In depth information
What exactly is the Rythu Bandhu plan?
- Rythu Bandhu translates to “Friend of the Farmer.”
- It is a Telangana government scheme in which the state government provides direct benefit transfer cash assistance to land-owning farmers before the start of the harvest season.
- It was declared by Telangana’s Chief Minister in February 2018.
- It is India’s first-ever farmer investment support scheme, with cash payments made directly to farmers.
- So far, the state government has released more than 43,000 crores in seven tranches for the initiative.
- The state government would distribute another Rs 7638.99 crore this season, bringing the total amount disbursed to nearly Rs 50,000 crore.
- For both the Kharif and Rabi seasons, it gives a subsidy of Rs. 5,000 per acre every farmer for the purchase of inputs like as seeds, fertilisers, pesticides, labour, and other investments.
- All state residents who own land are eligible to participate in the programme.
- Farmers with Record of Forest Rights (ROFR) documents who cultivate land in the forest, the majority of whom are from Scheduled Tribe communities, are also eligible to get benefits under the system.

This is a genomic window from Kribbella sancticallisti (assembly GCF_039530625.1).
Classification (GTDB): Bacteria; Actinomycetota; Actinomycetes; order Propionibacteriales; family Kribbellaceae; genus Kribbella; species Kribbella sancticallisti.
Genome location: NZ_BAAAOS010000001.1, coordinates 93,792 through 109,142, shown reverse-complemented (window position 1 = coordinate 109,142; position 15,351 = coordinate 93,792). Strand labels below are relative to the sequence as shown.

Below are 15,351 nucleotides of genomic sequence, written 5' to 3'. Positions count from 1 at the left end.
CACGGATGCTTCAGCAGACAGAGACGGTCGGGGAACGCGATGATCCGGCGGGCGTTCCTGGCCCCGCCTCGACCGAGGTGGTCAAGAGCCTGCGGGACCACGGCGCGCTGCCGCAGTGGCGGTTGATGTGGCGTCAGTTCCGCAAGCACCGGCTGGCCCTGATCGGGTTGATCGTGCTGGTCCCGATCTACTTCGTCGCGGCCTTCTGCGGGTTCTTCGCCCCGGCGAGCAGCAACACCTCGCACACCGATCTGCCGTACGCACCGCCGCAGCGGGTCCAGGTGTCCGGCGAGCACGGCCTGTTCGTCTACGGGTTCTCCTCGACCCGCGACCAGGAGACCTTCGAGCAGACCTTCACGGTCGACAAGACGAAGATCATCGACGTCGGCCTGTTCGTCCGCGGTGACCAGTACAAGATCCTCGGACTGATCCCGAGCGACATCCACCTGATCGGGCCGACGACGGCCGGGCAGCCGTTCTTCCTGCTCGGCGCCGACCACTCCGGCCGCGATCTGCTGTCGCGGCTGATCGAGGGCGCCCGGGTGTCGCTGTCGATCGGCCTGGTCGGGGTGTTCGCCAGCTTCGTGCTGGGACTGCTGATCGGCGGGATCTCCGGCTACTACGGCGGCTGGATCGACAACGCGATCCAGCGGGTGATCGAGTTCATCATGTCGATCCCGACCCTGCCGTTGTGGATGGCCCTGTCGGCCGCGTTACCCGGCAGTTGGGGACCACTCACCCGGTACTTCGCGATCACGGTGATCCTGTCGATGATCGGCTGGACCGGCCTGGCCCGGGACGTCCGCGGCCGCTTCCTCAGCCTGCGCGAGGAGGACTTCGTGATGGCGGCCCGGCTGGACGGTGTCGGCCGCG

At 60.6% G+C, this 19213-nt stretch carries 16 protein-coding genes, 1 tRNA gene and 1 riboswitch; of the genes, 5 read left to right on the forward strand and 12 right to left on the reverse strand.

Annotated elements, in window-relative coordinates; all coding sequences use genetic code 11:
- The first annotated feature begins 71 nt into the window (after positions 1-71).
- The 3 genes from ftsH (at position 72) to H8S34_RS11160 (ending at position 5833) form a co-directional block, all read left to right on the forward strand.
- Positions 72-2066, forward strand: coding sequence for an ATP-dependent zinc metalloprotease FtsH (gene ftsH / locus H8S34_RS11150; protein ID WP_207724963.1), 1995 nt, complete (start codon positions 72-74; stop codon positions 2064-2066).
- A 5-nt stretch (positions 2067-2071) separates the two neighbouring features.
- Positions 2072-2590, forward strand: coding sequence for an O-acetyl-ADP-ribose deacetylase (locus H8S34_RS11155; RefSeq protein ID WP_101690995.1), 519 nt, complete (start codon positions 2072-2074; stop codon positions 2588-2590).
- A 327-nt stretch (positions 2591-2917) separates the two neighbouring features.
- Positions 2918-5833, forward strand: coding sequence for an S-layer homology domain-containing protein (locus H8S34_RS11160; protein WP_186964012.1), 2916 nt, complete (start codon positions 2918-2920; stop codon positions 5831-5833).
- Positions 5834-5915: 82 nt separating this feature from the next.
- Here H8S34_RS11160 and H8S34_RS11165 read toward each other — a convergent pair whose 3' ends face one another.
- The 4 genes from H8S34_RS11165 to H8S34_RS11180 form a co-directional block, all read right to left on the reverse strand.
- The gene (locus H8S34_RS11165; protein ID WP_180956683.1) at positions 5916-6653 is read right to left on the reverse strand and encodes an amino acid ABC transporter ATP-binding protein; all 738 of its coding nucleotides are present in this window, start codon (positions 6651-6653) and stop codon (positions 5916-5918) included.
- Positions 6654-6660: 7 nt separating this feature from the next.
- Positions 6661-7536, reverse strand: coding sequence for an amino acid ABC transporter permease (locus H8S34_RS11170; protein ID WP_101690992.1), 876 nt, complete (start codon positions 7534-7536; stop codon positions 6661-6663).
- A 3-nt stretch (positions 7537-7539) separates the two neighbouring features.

What is the procedure for implementing this scheme?
- The revenue agency reorganised all property holding records and issued new Pattadar land ownership passbooks.
- Over 5,000 local revenue officials and agriculture extension staff will monitor whether or not a farmer who received a subsidy has planted the crop.
- The cheques were given out together with free Pattadar Dharani passbooks that contained up-to-date information on ownership, land purchases, and sales.
- Based on a tax department poll last year, the government initially compiled a list of 72 lakh beneficiaries.
- The records are continuously being updated, and more farmers will be added to the list as time goes on.
- With the issuing of cheques, the government intends to extend the flat Rs 4,000-per-acre subsidy to the Rabi season as well.
What purpose does this strategy serve?
- The Scheme has received numerous accolades and is widely regarded as a model for social and agricultural development.
- Telangana farmers are heavily indebted, and they fall prey to moneylenders’ deadly debt trap.
- Telangana farmers would be debt-free in four or five years thanks to the Rythu Bandhu plan.
- Farmers also seek for bank loans, which are delayed since they are not approved in time for crop season.
- The Rythu Bandhu money gives the farmer that cushion since it allows him to buy seeds and fertiliser and begin sowing.
- If a bank approves his loan later, it will be of extra assistance in hiring farm labour and other expenses, but at the very least he will avoid going to moneylenders.